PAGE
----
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Families with children with disability have an extraordinary set of challenges and blessings.  Disability (or special needs) is a broad term.

Many disabilities will prevent what we often think of as “normal.”  It may hinder or prevent educational opportunities, and employment. Many people with “special needs” can get educated, get married and live long and productive lives.  The problem for many parents of younger children with special needs is that they typically have no certainty about their children’s future needs. Even if the situation looks dire, it may not stay that way.  

How do parents plan for a world where they may not be around to see how things will end up for their special needs children?  What can they do to help their children in a way that does not violate Islamic Inheritance rules?

Certain types of disability, especially the loss of executive decision-making ability, could also happen well into adulthood.  This can be a threat to a family’s wealth and be the cause of internal conflicts. This is the kind of thing every adult needs to think about before it happens.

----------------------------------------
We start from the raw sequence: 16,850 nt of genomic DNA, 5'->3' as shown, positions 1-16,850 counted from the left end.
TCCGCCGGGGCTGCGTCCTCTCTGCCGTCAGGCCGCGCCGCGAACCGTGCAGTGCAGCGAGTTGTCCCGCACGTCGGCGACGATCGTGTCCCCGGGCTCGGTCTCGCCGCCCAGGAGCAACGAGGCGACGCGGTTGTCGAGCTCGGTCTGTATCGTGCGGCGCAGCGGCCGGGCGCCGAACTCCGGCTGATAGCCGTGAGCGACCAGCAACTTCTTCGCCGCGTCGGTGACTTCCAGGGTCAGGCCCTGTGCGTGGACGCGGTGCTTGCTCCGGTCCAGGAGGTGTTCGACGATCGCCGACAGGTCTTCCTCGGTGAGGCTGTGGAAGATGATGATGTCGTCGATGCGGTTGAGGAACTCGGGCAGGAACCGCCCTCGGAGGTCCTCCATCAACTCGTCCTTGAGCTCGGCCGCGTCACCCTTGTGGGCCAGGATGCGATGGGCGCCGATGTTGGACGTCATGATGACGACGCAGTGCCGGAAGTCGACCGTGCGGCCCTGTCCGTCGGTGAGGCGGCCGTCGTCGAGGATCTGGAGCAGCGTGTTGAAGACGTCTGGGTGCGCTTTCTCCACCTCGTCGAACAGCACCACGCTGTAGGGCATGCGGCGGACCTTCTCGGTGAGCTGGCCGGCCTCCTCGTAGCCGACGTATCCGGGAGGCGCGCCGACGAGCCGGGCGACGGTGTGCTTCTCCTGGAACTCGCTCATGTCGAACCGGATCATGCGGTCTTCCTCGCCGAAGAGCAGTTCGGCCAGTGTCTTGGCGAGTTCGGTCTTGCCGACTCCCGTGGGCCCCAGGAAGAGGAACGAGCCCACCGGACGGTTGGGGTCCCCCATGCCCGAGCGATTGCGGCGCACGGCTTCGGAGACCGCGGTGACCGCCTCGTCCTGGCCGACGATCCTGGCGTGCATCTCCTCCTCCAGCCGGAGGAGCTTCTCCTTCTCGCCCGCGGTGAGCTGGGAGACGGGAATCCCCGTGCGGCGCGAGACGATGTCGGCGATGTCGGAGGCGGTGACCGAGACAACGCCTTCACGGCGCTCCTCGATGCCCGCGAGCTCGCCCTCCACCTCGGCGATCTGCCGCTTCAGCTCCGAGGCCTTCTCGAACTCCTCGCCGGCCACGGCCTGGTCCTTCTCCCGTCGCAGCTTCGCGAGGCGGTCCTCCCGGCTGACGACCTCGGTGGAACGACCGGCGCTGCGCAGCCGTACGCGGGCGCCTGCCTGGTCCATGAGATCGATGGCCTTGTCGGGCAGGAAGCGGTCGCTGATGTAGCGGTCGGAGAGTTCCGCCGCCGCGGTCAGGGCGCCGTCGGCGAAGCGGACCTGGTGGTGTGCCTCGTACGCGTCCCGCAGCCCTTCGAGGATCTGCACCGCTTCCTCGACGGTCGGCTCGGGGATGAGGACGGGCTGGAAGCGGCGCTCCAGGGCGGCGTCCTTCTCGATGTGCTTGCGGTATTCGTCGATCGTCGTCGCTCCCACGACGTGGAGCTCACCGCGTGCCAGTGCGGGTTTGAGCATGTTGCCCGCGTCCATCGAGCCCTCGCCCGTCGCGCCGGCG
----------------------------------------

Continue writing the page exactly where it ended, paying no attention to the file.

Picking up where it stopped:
The Problem

The issues are not just that parents believe their special needs child will need more inheritance than other children. Muslim parents usually don’t think that. Some parents don’t want their special needs child to get any inheritance at all.  Not because of any ill-will against their special needs child; just the opposite, but because they are afraid inheritance will result in sabotaging their child’s needs-based government benefits.    

Many, perhaps most special needs children do not have any use for needs-based benefits (benefits for the poor).  But many do, or many parents might figure that it is a distinct possibility. This article is a brief explanation of some of the options available for parents of special needs children.  It won’t go over every option, but rather those that are usually incorporated as part of any Islamic Estate Planning.

Please Stand By